With promising signs of spring in the air, my yearning to be at work in the garden grows apace. Since the paths in the back garden are filled with water (during the day) and ice (at night), I am contenting myself with reading about gardens and enjoying the photographs my friend Nina is sending me from Sweden. (Snowdrop pic here is by Nina)
When I first began gardening seriously, I spent endless hours with my head buried in stacks of plant and landscaping books. I wanted to learn as much as I possibly could. I was on a fascinating quest … and one I suspect I will be on for the rest of my life.
Now I find myself gravitating toward books focussed less on the nitty gritty details of gardening and more on gardeners’ thoughts and inspirations. I love catching glimpses of what draws and moves them to devote so much of themselves to their gardens.
For several days now, I have been caught up in Mirabel Olsen’s enchanting world in A Gentle Plea for Chaos (1989, Bloomsbury). I would have loved walking alongside her in her English garden.
This book is divided into five sections detailing what the author calls the major aspects of her garden – trees, water, walls and climbers, roses and bulbs. The headings are really quite arbitrary and throughout the book, we are treated to the author’s delightful asides. They remind me of ambling down a path and coming across a wildflower that one stops to admire and comment on before continuing on with earlier thoughts.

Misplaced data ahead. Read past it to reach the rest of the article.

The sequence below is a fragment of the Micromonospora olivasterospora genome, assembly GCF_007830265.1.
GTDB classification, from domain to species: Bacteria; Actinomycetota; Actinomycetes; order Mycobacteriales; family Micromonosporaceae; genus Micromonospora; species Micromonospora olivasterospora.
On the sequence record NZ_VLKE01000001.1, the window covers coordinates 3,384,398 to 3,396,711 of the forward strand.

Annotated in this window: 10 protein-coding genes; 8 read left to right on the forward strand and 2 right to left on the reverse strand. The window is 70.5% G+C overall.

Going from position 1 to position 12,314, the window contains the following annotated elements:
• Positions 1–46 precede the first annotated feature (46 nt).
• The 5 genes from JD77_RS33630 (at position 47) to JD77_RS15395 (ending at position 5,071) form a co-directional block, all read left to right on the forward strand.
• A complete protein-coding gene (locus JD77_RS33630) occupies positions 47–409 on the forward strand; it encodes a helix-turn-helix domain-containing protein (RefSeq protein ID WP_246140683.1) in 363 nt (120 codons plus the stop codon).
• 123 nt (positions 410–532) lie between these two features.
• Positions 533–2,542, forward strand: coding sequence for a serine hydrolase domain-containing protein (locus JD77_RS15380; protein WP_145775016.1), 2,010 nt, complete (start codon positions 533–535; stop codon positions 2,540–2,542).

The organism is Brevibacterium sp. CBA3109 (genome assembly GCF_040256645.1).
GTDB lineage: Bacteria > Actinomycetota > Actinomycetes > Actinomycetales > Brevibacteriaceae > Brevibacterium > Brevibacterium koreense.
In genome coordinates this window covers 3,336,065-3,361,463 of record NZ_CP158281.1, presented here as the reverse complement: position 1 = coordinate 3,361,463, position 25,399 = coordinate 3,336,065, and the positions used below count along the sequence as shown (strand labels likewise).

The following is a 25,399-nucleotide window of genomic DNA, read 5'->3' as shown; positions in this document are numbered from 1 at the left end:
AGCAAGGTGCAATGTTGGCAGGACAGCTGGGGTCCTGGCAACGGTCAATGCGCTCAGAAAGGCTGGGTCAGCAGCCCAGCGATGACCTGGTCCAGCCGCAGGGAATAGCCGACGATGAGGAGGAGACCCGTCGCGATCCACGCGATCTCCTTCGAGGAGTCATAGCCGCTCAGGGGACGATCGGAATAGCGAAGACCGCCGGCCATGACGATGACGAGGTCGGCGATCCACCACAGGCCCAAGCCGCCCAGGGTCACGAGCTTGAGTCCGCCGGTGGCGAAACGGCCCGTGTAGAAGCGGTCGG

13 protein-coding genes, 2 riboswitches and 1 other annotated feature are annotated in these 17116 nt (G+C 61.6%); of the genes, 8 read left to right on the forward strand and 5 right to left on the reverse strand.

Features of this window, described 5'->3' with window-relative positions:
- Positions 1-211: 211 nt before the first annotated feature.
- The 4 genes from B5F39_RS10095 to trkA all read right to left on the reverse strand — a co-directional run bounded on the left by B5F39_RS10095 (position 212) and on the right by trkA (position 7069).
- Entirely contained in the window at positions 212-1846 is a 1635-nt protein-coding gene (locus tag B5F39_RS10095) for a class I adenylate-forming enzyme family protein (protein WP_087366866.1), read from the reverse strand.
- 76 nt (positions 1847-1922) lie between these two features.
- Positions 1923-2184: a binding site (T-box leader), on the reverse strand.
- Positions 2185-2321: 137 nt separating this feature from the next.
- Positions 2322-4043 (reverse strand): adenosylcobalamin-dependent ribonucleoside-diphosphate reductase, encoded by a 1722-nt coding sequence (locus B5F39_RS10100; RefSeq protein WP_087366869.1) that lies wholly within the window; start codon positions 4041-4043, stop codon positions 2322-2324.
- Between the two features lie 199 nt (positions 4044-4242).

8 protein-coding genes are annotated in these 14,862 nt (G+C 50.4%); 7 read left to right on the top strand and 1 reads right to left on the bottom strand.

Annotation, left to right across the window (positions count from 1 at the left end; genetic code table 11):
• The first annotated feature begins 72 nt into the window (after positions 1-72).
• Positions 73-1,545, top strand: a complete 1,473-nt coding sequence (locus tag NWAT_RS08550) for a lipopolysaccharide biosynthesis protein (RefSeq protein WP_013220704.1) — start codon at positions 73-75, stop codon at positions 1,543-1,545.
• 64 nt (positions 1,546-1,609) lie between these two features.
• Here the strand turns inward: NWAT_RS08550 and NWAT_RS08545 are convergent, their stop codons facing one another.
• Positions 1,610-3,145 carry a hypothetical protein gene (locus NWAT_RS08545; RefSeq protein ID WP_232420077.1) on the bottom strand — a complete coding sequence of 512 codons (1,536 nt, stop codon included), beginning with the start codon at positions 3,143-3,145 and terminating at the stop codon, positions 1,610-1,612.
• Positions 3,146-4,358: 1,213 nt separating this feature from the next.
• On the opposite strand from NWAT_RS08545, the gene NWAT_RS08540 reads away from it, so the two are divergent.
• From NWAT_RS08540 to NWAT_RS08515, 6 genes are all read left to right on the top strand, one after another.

Here is an example of one such stop on the path. While discussing the making of gardens through time, the author speaks of those brief, fleeting moments that make all the hard work so worth it.
Who hasn’t stood in their garden at some unexpected moment of the day, when perhaps the tension in the petals of a tree peony is almost a breath away from dissolving …. or when in a certain light there is an almost smoky aura given off by the mauve and white Japanese anemones, when black thunder clouds pass behind a laburnum tree in full flower?
Precision in gardening was of less importance to Olsen than coming across an impromptu flower self-seeding in an out-of-way corner. Throughout her book, Olsen makes the case for a bit of untidiness and random gardening. She fervently believes that gardeners should have the ‘freedom to loll’ and enjoy their gardens.
…for us, the unserious, the improper people, who plant and drift, who prune and amble, we fritter away little dollops of time in sitting about our gardens. Benches for sunrise, seats for contemplation, resting perches for the pure sublimity of smelling the evening air or merely ruminating about a distant shrub.
How could you not be drawn to Mirabel Olsen upon reading such lines? And while I would enjoy writing more about the discoveries I have made in this book, it is time to shut off the computer, give my big, brown dog a hug and journey into Olsen’s world of scented roses before I sleep.